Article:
Secondly, the progress of mobile platforms (apps, and mobile devices) towards a holistic consumer experience will be critical. We currently know our mobile phones primarily as search devices, portals to our social networks, and media devices, so developing usage as a tool with which to interact with the exterior world is another necessary step. While technological development in this area is inevitable, earning consumer trust will be vital to enable full acceptance.

The third component of a successful IoT consumer experience is to provide an end-to-end experience for all parties involved. There’s little point in providing a coupon to a consumer if it cannot be redeemed there and then, or requires further effort to be validated. Equally, brands and retailers will not invest if a campaign’s return path analytics do not allow them to analyse outcomes and develop actionable theories. In summary, the tools that will enable the best IoT consumer experiences will be developed for the consumer and for the vendors to service specific and meaningful needs.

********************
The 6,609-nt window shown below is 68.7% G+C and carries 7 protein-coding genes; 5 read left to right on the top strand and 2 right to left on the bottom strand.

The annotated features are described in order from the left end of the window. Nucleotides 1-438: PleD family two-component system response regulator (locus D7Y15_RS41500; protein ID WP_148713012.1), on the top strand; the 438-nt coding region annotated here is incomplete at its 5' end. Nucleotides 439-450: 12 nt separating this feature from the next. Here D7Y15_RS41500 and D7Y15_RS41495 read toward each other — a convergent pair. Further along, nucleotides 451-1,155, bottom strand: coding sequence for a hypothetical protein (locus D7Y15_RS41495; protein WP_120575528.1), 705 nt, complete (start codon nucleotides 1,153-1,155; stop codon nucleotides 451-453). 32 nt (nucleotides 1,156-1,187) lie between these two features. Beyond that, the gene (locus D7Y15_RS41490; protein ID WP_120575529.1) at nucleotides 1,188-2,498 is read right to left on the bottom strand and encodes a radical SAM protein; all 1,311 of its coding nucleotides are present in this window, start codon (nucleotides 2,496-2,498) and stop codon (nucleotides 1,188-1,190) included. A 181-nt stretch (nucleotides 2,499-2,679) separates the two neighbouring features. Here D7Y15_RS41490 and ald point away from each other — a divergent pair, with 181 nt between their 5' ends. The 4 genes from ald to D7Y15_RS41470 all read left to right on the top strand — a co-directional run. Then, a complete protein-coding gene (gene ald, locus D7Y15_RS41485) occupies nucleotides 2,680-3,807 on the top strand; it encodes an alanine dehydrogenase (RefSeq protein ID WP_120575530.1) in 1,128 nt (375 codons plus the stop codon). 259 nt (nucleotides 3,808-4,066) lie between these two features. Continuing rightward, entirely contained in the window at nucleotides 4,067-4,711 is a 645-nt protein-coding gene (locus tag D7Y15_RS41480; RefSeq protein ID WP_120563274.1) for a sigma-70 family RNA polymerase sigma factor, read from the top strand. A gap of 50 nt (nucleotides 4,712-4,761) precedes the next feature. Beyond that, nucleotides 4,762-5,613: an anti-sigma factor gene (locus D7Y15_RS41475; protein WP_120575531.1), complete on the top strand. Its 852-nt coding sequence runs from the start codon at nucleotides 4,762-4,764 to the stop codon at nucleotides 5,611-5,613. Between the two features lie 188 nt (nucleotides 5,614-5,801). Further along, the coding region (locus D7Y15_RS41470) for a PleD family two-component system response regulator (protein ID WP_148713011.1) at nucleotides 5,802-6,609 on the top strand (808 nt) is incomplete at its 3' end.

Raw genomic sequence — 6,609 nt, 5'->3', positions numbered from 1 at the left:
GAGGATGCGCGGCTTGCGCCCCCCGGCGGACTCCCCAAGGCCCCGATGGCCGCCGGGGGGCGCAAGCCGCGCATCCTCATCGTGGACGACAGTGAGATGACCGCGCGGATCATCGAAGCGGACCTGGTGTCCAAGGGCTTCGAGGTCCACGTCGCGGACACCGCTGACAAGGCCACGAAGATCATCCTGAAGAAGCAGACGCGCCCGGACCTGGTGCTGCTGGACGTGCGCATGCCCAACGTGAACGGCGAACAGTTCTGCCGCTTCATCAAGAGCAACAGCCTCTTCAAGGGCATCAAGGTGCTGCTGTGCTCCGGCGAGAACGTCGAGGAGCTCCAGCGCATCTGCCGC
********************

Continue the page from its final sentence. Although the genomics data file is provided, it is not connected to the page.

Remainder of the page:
This will give heart to those taking the advice of the recent R3 Worldwide whitepaper, that pointed to a strong consumer dialogue as one of the key tactics in strengthening brands’ market share, in the face of retailers’ growing dominance.

Nexo Discovery is the leading connected cooler solution offering consumer engagement, together with operational management tools, and a sophisticated new approach to commercial analysis. It has been designed specifically for brands and marketing equipment management. Where human behavior is evolving rapidly on its own, and mobile platforms keeping pace, Nexo provides a ready technology solution for brands wishing to expand their relationship with consumers. The only challenge now is a creative one.

Take a look at some of our favorite tech-enabled consumer experiences:

Tesco – virtual shopping screen

Born Free – free an Orca screen

Molson Canadian – beer fridge